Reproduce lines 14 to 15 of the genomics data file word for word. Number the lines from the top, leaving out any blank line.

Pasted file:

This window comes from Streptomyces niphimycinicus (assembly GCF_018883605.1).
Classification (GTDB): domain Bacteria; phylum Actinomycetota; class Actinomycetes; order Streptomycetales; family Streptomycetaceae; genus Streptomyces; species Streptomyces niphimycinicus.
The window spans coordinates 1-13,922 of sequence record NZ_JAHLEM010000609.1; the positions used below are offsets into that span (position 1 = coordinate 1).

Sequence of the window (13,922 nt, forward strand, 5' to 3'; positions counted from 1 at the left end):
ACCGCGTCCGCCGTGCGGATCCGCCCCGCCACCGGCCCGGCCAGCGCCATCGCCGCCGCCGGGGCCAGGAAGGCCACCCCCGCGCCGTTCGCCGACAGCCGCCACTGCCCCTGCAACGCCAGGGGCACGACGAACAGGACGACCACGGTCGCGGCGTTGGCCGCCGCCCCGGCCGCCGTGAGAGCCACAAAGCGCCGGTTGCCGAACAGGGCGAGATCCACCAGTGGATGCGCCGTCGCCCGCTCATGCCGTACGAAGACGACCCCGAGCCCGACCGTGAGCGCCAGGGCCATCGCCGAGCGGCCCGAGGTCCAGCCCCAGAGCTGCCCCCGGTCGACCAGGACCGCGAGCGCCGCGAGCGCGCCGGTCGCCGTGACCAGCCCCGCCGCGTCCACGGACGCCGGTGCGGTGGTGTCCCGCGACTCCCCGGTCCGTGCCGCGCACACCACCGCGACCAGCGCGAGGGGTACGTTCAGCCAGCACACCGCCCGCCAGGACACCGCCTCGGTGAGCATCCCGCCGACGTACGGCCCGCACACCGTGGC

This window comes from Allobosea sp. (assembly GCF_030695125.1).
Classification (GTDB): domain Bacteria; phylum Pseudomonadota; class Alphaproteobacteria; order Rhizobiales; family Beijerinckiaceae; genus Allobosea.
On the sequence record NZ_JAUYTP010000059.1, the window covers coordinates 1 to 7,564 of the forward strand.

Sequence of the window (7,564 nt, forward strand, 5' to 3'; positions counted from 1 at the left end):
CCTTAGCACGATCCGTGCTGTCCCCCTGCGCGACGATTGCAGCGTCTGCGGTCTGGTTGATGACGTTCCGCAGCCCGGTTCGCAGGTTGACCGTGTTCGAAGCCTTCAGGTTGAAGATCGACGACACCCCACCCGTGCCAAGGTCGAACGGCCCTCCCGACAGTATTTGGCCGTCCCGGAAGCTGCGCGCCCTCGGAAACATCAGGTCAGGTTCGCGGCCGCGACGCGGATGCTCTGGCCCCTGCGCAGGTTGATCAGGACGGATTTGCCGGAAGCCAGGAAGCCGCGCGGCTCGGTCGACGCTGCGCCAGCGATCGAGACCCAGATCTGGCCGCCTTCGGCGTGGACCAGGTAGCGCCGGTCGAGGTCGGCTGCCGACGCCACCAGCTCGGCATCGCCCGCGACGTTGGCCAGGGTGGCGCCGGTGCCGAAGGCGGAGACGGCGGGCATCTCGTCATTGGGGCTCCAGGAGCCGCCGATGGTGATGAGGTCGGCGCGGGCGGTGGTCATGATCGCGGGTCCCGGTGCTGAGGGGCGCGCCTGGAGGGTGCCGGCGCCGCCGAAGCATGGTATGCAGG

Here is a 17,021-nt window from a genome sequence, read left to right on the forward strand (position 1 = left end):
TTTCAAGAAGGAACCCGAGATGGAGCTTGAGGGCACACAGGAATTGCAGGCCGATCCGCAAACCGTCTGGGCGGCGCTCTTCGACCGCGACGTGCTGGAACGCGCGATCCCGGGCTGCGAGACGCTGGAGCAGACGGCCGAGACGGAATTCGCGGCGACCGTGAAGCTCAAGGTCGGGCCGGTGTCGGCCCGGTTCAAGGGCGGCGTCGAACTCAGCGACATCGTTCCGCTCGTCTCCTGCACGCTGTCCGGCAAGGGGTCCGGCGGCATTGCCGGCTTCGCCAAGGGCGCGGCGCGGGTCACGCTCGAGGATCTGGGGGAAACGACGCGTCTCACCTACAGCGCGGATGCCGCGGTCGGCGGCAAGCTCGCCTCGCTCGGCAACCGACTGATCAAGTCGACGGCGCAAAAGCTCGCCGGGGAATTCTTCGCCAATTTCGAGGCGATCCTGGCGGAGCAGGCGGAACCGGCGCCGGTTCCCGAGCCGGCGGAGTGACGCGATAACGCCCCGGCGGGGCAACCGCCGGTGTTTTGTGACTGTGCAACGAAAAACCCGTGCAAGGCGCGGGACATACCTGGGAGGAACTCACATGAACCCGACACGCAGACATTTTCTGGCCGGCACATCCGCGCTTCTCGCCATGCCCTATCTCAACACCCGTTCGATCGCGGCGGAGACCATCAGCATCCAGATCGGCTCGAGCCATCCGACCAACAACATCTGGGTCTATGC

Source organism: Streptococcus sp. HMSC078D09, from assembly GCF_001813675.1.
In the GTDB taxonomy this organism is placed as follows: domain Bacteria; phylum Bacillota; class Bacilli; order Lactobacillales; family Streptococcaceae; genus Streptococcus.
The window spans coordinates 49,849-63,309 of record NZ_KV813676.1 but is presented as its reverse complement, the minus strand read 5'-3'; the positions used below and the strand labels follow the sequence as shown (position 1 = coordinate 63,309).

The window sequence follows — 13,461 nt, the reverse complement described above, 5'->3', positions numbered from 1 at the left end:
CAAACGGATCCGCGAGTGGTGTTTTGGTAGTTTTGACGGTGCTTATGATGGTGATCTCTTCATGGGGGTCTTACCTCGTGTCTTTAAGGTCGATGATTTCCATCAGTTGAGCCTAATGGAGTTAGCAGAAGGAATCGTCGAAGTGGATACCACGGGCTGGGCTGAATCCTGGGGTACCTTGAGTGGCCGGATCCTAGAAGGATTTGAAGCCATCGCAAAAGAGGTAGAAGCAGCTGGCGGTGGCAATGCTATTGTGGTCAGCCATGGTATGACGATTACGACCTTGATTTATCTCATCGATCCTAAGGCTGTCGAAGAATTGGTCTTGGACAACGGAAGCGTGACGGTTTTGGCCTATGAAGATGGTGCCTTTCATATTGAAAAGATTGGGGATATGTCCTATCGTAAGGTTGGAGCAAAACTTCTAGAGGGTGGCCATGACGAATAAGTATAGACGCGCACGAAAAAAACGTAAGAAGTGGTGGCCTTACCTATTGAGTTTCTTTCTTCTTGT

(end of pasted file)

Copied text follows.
In the GTDB taxonomy this organism is placed as follows: domain Bacteria; phylum Bacillota; class Bacilli; order Lactobacillales; family Streptococcaceae; genus Streptococcus.
The window spans coordinates 49,849-63,309 of record NZ_KV813676.1 but is presented as its reverse complement, the minus strand read 5'-3'; the positions used below and the strand labels follow the sequence as shown (position 1 = coordinate 63,309).